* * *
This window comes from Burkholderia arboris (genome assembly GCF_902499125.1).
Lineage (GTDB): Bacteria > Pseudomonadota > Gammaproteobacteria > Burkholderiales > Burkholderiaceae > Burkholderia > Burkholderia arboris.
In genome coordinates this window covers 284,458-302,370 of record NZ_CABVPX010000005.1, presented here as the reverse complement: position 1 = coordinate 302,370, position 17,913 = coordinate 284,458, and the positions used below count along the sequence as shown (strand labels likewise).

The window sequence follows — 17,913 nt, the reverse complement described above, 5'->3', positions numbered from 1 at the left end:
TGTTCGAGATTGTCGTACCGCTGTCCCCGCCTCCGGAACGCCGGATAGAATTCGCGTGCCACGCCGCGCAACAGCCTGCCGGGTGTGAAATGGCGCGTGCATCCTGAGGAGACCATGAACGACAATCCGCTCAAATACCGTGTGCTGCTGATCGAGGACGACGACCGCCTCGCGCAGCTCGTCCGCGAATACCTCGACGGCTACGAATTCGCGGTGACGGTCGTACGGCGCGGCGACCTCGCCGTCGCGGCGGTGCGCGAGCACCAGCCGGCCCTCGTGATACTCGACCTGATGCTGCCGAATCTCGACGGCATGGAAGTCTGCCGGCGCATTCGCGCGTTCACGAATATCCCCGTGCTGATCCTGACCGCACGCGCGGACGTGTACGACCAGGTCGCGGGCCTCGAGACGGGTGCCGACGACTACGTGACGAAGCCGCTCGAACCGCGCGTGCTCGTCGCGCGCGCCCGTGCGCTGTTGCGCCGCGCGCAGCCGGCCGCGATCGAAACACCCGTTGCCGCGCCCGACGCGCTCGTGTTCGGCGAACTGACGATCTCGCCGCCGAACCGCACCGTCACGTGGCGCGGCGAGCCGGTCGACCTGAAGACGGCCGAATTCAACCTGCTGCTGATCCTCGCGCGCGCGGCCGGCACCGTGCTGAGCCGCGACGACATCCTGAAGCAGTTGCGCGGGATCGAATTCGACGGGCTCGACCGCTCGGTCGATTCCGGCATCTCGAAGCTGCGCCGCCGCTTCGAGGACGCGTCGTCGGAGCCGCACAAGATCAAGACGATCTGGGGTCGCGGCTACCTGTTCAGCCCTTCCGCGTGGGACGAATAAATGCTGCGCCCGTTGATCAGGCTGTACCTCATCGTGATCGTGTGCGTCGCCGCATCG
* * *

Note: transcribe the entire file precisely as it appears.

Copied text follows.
This window comes from Burkholderia arboris (genome assembly GCF_902499125.1).
Lineage (GTDB): Bacteria > Pseudomonadota > Gammaproteobacteria > Burkholderiales > Burkholderiaceae > Burkholderia > Burkholderia arboris.
In genome coordinates this window covers 284,458-302,370 of record NZ_CABVPX010000005.1, presented here as the reverse complement: position 1 = coordinate 302,370, position 17,913 = coordinate 284,458, and the positions used below count along the sequence as shown (strand labels likewise).

The window sequence follows — 17,913 nt, the reverse complement described above, 5'->3', positions numbered from 1 at the left end:
TGTTCGAGATTGTCGTACCGCTGTCCCCGCCTCCGGAACGCCGGATAGAATTCGCGTGCCACGCCGCGCAACAGCCTGCCGGGTGTGAAATGGCGCGTGCATCCTGAGGAGACCATGAACGACAATCCGCTCAAATACCGTGTGCTGCTGATCGAGGACGACGACCGCCTCGCGCAGCTCGTCCGCGAATACCTCGACGGCTACGAATTCGCGGTGACGGTCGTACGGCGCGGCGACCTCGCCGTCGCGGCGGTGCGCGAGCACCAGCCGGCCCTCGTGATACTCGACCTGATGCTGCCGAATCTCGACGGCATGGAAGTCTGCCGGCGCATTCGCGCGTTCACGAATATCCCCGTGCTGATCCTGACCGCACGCGCGGACGTGTACGACCAGGTCGCGGGCCTCGAGACGGGTGCCGACGACTACGTGACGAAGCCGCTCGAACCGCGCGTGCTCGTCGCGCGCGCCCGTGCGCTGTTGCGCCGCGCGCAGCCGGCCGCGATCGAAACACCCGTTGCCGCGCCCGACGCGCTCGTGTTCGGCGAACTGACGATCTCGCCGCCGAACCGCACCGTCACGTGGCGCGGCGAGCCGGTCGACCTGAAGACGGCCGAATTCAACCTGCTGCTGATCCTCGCGCGCGCGGCCGGCACCGTGCTGAGCCGCGACGACATCCTGAAGCAGTTGCGCGGGATCGAATTCGACGGGCTCGACCGCTCGGTCGATTCCGGCATCTCGAAGCTGCGCCGCCGCTTCGAGGACGCGTCGTCGGAGCCGCACAAGATCAAGACGATCTGGGGTCGCGGCTACCTGTTCAGCCCTTCCGCGTGGGACGAATAAATGCTGCGCCCGTTGATCAGGCTGTACCTCATCGTGATCGTGTGCGTCGCCGCATCG